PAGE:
Samuel Beckett Samuel Beckett Drama Analysis

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Samuel Beckett Drama Analysis

(Critical Edition of Dramatic Literature)

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The dramatic works of Samuel Beckett reflect the evolution of his interests in various means of artistic expression, as he composed plays for stage, radio, cinema, and television. In his stage plays, he parodies traditional dramatic action and borrows the techniques used in other modes of entertainment. His themes are not constant, but they are grimly developed through a steady mood of ironic laughter if not outright sarcasm. Like the character “O” who runs from the camera’s eye (“E”) in Film, Beckett’s art finds its form in a flight from conventional expectations and traditional observations. What seems meaningless and absurd is shown to be the only meaning possible in a universe where the human experience of consciousness (as subject) seems trapped by a nature and body (as object) without consciousness. Laughter is an intellectual triumph over material absurdity, and self-denial is self-affirmation. Beckett’s plays are made of such paradoxes.

Whether it is in the nameless characters in Play, the lone and aging Krapp awaiting imminent death in Krapp’s Last Tape, the pathetic Winnie sinking in her grave in Happy Days, the dying family in the masochistic Endgame, the monotonous life of waiting of Estragon and Vladimir in Waiting for Godot, or the down-and-outers in other dramatic works, Beckett demonstrates a preference for passive characters who attempt to make sense of an increasingly absurd existence and who struggle to survive in a universe that lacks love and meaningful relationships.

As a critic, a transitional thinker, an innovator, and a postmodernist who probed the human condition and sensed the absurdity of the modern world, Beckett tried to link art and life into unusual theatrical images in order to etch human beings’ inner world and the human experience of consciousness. Even though his vision of life and the human predicament is discouraging, his plays are rich with clownish characters, slapstick humor, word games, irony, and sarcasm, allowing laughter to triumph over material absurdity.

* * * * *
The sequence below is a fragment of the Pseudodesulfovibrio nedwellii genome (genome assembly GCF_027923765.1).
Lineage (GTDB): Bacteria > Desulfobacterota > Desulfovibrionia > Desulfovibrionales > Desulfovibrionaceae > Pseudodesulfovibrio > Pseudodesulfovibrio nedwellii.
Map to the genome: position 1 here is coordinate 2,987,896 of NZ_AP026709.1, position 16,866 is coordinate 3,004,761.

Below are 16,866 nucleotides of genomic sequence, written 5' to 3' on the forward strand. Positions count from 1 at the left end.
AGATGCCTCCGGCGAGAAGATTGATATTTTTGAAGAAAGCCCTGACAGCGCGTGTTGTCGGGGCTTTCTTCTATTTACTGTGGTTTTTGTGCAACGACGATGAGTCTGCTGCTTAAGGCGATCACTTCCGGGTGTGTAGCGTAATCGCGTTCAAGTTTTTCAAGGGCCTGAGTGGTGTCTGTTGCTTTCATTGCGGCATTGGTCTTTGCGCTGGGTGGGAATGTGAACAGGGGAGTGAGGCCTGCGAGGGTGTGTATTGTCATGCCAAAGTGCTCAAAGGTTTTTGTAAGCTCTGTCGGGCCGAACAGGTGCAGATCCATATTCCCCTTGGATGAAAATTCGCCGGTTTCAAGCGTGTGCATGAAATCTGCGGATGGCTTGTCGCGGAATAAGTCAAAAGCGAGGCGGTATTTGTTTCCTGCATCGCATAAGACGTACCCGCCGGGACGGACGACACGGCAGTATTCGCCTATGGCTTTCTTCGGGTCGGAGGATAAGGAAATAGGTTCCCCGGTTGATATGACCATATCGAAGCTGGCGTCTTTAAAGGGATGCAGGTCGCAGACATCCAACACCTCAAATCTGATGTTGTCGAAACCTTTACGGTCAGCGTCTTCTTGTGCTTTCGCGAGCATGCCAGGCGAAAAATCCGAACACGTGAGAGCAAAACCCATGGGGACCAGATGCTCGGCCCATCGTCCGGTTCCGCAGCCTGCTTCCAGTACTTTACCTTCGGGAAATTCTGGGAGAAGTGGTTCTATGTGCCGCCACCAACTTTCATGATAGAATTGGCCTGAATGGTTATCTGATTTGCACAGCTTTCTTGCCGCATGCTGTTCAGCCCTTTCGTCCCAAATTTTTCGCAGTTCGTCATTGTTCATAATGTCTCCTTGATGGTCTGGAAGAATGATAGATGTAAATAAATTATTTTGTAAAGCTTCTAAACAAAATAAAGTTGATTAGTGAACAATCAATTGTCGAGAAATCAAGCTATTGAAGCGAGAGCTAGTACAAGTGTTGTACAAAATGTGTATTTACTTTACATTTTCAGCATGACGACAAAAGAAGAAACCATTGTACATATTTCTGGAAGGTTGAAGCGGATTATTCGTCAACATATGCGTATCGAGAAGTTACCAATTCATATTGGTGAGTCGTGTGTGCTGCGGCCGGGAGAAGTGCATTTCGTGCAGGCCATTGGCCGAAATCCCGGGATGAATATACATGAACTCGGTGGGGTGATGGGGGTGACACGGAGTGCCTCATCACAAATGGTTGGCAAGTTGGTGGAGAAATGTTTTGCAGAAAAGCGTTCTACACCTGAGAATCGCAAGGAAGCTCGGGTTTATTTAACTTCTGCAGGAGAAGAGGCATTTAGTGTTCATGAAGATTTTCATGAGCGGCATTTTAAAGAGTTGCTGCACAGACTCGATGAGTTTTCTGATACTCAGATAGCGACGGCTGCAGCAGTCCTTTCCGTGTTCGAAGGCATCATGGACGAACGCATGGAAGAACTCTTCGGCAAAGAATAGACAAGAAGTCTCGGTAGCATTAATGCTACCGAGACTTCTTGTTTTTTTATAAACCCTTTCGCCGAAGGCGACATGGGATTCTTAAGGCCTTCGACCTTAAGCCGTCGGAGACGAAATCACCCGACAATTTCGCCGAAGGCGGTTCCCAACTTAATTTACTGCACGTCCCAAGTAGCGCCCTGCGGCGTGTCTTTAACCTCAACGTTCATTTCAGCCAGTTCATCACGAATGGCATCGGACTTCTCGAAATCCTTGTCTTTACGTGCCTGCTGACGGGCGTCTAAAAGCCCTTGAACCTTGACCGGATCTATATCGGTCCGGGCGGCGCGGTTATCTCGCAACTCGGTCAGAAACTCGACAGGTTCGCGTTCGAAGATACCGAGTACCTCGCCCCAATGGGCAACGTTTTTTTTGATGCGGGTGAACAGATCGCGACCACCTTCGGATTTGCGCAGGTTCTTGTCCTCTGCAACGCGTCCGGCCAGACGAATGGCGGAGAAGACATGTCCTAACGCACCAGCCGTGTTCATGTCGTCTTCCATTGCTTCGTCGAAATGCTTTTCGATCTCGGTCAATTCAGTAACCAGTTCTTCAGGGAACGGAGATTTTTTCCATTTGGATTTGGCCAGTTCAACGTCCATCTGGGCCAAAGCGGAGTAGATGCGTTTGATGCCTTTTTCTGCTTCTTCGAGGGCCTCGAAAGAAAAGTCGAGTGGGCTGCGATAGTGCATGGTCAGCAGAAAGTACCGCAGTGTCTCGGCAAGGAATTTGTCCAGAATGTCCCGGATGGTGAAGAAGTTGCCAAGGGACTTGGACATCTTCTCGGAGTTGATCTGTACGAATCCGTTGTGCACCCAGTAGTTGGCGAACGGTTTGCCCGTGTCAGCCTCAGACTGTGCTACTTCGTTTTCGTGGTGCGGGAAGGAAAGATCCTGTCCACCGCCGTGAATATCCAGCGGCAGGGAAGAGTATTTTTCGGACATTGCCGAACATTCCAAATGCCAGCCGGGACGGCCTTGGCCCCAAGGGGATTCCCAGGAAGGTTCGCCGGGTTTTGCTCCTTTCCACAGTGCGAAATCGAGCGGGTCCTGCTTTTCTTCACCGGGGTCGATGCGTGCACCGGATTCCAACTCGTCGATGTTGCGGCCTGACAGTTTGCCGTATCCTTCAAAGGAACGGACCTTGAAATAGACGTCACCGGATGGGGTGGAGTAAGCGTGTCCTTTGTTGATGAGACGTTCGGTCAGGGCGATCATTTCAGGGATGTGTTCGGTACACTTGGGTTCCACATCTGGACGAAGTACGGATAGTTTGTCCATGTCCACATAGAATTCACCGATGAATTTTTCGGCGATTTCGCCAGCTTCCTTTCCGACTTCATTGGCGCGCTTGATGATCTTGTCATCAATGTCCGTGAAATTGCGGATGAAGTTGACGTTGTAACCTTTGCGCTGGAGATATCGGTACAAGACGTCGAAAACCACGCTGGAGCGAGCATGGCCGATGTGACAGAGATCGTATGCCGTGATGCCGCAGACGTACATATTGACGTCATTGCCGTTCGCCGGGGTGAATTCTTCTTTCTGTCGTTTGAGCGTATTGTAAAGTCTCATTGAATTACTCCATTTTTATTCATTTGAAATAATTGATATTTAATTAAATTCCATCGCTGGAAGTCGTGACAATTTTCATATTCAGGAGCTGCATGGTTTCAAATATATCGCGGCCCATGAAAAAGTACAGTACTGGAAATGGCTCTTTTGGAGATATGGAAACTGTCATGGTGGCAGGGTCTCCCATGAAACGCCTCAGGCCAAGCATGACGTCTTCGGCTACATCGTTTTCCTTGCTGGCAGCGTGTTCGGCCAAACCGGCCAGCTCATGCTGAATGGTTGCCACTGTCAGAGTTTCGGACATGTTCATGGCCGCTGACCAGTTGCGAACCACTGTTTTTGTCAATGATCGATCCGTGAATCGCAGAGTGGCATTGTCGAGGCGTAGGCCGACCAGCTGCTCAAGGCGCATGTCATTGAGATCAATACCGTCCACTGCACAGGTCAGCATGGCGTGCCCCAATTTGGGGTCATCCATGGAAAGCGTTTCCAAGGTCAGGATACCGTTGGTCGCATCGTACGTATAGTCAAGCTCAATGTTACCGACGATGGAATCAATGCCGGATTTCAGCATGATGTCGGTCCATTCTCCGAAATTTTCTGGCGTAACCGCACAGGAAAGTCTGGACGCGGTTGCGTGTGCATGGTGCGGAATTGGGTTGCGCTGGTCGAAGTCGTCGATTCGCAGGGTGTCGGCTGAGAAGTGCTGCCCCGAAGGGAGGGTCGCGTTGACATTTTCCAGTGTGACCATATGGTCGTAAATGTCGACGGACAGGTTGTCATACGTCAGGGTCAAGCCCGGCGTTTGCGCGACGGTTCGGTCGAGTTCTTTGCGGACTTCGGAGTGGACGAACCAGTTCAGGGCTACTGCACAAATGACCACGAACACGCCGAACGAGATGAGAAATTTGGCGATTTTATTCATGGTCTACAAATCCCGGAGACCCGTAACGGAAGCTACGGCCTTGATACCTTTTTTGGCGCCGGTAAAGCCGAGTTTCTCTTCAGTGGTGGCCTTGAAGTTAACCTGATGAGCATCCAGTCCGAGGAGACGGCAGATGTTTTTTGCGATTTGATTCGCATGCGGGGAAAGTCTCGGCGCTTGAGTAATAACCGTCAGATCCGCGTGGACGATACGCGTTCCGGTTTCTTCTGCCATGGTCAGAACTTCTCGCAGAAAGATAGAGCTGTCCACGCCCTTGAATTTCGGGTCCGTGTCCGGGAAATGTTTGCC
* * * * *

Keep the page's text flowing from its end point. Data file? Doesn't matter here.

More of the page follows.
Beckett is best known as the author of four intriguingly powerful stage plays; Waiting for Godot, Endgame, Krapp’s Last Tape, and Happy Days. His later work has begun to receive critical attention, particularly those plays that focus on women, such as Play and especially Not I. With his first stunningly successful stage play, however, there is not a woman to be seen. Only two tramps, two strangely united male travelers, and a boy are on the stage of Waiting for Godot.

Waiting for Godot

In this play, Beckett established his major tone of comic despair, with his characters resigned to waiting for something to happen that never happens. He also created his major dramatic style out of vaudevillian and silent-film skits by clownish characters who are determined to endure without understanding why they must. In two acts that mirror each other in language and action, Waiting for Godot mocks audience desire for significant form and visionary comprehension of human experience. The two protagonists are tramps by the name of Estragon (called Gogo) and Vladimir (called Didi). They seem doomed to repeat forever the experiences played out in the two acts, as they wait for the arrival of a mysterious person known to them only as Godot. This Godot never does arrive. Instead, a lordly fellow named Pozzo appears in the first act, leading his servant Lucky by a rope; in the second act, these two reappear, though Pozzo is now blind and Lucky is dumb.

The spareness of plot and scarcity of characters are reinforced by the stark setting. Only a tree (leafless in act 1, bearing a few leaves in act 2) and a lonely country road mark the location of this play’s action through a day of trivial concerns by the two tramps. The interruption by Pozzo and Lucky of their monotonous life of waiting is dramatic, but it is drained of its significance by the incomprehension of the characters who participate in it. The dialogue of the four characters is, in its variety,...

(The entire section is 3,171 words.)